Thursday, May 28, 2009
Ready, Steady, Write
SMOT Business School, a premier managementschool based in Chennai, is organising anEnglish essay writing contest – Ready, Steady,Write - for the ﬁnal year students of arts andengineering stream, who are passing out ofcollege this current academic year (2008 –2009).
The contestants have to write an essay on thetopic ‘As a responsible citizen of India, howwill I take my country through this ﬁnancialslowdown’ (or) on ‘Out of 30 Lakh students,who graduate every year, only 5 lakh choose amanagement course for their PG. In whatways this ﬁgure could be doubled?’ The wordlimit is minimum of 1000 words.
How to send
The essay needs to be ﬁrst submitted throughemail to email@example.com (MS Word format)and the handwritten copy to be couriered toSMOT campus address.
The best three essays will be awarded theprize money of Rs. 25,000, Rs. 15,000 &Rs.10,000 respectively. Winners who areaspiring to join SMOT Business School forPGPM course stand to win a prize money ofRs. 1 lakh or 50 % scholarship on the coursefee as ﬁrst prize, Rs.50,000 or 25 % scholarshipas second prize and Rs.25,000 or 10 %scholarship as third prize.
The contestants have to regsiter atwww.smot.edu.in and get the UniqueRegistration Number (URN) and this numberneeds to be quoted for all futurecommunications. Last date to register onlineto get URN is June 15 and last date to submitis June 30, 2009. The contest is open tostudents across India.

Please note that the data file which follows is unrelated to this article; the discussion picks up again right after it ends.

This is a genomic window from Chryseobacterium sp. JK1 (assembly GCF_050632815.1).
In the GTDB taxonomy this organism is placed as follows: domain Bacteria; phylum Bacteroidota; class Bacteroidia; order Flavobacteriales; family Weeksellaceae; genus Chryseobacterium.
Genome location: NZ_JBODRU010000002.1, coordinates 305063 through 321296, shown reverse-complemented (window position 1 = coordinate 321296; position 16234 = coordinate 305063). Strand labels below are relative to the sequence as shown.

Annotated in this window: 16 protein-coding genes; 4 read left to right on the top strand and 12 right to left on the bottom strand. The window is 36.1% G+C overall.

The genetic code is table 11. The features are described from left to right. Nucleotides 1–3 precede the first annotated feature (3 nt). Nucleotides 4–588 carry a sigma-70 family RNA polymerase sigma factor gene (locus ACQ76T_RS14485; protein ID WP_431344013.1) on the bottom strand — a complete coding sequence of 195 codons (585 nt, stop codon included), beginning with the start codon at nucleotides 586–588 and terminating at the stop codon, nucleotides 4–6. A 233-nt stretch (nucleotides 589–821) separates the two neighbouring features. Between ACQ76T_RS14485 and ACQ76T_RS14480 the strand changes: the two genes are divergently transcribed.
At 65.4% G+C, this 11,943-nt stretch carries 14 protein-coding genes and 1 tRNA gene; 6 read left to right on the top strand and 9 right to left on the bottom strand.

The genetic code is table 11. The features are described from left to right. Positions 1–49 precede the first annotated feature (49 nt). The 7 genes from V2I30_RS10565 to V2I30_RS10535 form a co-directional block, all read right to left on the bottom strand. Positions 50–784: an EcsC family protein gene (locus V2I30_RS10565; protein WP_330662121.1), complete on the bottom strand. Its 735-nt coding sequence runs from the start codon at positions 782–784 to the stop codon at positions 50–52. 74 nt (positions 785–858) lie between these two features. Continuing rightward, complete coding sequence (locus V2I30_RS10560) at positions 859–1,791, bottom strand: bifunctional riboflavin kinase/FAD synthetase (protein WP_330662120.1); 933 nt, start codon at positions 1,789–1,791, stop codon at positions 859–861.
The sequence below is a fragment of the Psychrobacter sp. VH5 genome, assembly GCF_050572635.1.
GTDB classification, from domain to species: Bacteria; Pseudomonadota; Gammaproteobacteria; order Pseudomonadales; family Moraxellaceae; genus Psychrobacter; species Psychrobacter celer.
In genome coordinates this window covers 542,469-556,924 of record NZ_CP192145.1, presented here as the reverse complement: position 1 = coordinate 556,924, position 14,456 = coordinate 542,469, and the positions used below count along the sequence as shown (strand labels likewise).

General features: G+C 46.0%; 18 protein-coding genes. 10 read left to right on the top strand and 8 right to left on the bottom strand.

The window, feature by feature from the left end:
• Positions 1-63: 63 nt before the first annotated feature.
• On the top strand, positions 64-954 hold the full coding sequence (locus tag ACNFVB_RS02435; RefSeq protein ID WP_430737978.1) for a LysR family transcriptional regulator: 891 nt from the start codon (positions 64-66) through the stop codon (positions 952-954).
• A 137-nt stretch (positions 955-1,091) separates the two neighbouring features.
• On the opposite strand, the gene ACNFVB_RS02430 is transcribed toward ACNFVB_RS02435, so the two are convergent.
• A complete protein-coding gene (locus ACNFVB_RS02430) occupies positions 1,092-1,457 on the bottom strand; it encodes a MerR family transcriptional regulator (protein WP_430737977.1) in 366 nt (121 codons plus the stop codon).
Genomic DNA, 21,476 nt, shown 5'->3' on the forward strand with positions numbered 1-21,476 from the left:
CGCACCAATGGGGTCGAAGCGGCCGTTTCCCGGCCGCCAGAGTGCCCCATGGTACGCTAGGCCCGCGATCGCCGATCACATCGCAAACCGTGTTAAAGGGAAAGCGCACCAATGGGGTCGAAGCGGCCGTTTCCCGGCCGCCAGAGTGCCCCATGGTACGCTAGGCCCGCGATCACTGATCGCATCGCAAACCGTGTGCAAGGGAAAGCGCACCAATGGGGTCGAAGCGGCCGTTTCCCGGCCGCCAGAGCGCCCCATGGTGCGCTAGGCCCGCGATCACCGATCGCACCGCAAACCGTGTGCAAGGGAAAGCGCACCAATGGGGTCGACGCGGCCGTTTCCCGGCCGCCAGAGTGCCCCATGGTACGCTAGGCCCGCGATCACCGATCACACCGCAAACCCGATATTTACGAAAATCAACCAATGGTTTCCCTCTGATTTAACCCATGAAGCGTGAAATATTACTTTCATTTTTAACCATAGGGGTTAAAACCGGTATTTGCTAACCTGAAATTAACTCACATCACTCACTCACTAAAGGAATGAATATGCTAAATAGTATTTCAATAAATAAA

For more details mail firstname.lastname@example.org or call SMOT @ 98845 45898
nuradha Sawhney loves her job. A former employee of atop leather buying house,Sawhney is now a formid-able campaigner against leatherproducts. “Like many people, Inever gave a second thought tothe fact that my shoes used tomoo,” she says, denouncing theleather-manufacturing process as“abhorrent”.In her role as PETA India’schief functionary, she’s seen theinternational non-proﬁt groupthrough many milestones includ-ing PETA’s entry into the LimcaBook of Records as the country’slargest animal rightsorganization.She reveals that a career in anNGO is far from being a hobby aspopularly perceived and thatthough they ofﬁcially have ﬁve-day weeks, employees are alwayson call for emergencies routed tothem in the absence of otherhelp. “I even make stops on thehighways and check my emailthrough wi-ﬁ,” says Sawhney,adding that she doesn’t think of itas a job. “You lose track of time,because it’s not work”.Her colleagues include accoun-tants, lawyers, MBAs and com-puter professionals whom shedescribes as “articulate and ratio-nal, and the extra thing everyonehas is compassion”. Speaking about the difference between aregular job and one in the socialsector, she says: “I know that noone in my ofﬁce is hurting an ani-mal. We don’t have chairs madeof leather. Only vegan food is con-sumed here. And we all have onecommon goal.”Our interview is interrupted by a cheerful bark. She puts me onhold to ask someone - “Why’s Rex jumping about like that? Is heok?” Rex, who was rescued by PE-TA (from people who kept himhabitually chained), is a regular ather ofﬁce, alongside other com-panion animals who can come to work provided they get along withhim.Like her colleagues, Sawhney isalways looking towards the nextgoal, the next cruelty issue to ad-dress. “I might get into politics tospeak out for animals. And I’mplanning a book on animal wel-fare in India,” she says, quoting from Robert Frost’s poem -“What’s that line again? Miles togo before I sleep”.She walks the talk, and men-tions that she hasn’t switched off her phone in nine years.Has it all been worthwhile? Heranswer comes without hesitation.“I can’t believe I ever did anything else with my life”.
A career in a non-proﬁt organization comes with bigchallenges and even bigger rewards according to Anuradha Sawhney, PETA India’s chief functionary
ASSION ANDURPOSE ARE THE
I can’tbelieve I everdid anything else with my life